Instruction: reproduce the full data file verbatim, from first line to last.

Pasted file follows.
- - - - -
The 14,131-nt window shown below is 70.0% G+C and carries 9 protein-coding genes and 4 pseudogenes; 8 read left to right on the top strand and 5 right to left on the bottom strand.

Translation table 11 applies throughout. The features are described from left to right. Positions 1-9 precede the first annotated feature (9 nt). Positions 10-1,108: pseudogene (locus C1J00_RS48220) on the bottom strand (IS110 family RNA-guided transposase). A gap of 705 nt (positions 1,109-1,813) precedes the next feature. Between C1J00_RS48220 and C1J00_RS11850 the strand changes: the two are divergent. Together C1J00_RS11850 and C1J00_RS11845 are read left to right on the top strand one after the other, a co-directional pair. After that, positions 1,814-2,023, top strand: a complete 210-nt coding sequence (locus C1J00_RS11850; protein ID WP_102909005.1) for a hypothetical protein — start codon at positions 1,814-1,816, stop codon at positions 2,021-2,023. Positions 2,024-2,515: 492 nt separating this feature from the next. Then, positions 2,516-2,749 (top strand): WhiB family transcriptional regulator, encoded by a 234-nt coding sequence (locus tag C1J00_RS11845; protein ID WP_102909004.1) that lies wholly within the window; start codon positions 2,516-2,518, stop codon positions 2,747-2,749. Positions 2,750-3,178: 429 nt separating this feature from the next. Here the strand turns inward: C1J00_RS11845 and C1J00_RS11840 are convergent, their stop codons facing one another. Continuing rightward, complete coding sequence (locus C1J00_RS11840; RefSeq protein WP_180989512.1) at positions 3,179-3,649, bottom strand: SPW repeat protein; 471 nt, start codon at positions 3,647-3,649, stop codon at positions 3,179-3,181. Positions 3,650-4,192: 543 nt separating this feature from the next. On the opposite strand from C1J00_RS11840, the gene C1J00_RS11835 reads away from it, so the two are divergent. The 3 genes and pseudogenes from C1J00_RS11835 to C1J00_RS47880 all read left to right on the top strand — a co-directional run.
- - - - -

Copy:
The 14,131-nt window shown below is 70.0% G+C and carries 9 protein-coding genes and 4 pseudogenes; 8 read left to right on the top strand and 5 right to left on the bottom strand.

Translation table 11 applies throughout. The features are described from left to right. Positions 1-9 precede the first annotated feature (9 nt). Positions 10-1,108: pseudogene (locus C1J00_RS48220) on the bottom strand (IS110 family RNA-guided transposase). A gap of 705 nt (positions 1,109-1,813) precedes the next feature. Between C1J00_RS48220 and C1J00_RS11850 the strand changes: the two are divergent. Together C1J00_RS11850 and C1J00_RS11845 are read left to right on the top strand one after the other, a co-directional pair. After that, positions 1,814-2,023, top strand: a complete 210-nt coding sequence (locus C1J00_RS11850; protein ID WP_102909005.1) for a hypothetical protein — start codon at positions 1,814-1,816, stop codon at positions 2,021-2,023. Positions 2,024-2,515: 492 nt separating this feature from the next. Then, positions 2,516-2,749 (top strand): WhiB family transcriptional regulator, encoded by a 234-nt coding sequence (locus tag C1J00_RS11845; protein ID WP_102909004.1) that lies wholly within the window; start codon positions 2,516-2,518, stop codon positions 2,747-2,749. Positions 2,750-3,178: 429 nt separating this feature from the next. Here the strand turns inward: C1J00_RS11845 and C1J00_RS11840 are convergent, their stop codons facing one another. Continuing rightward, complete coding sequence (locus C1J00_RS11840; RefSeq protein WP_180989512.1) at positions 3,179-3,649, bottom strand: SPW repeat protein; 471 nt, start codon at positions 3,647-3,649, stop codon at positions 3,179-3,181. Positions 3,650-4,192: 543 nt separating this feature from the next. On the opposite strand from C1J00_RS11840, the gene C1J00_RS11835 reads away from it, so the two are divergent. The 3 genes and pseudogenes from C1J00_RS11835 to C1J00_RS47880 all read left to right on the top strand — a co-directional run.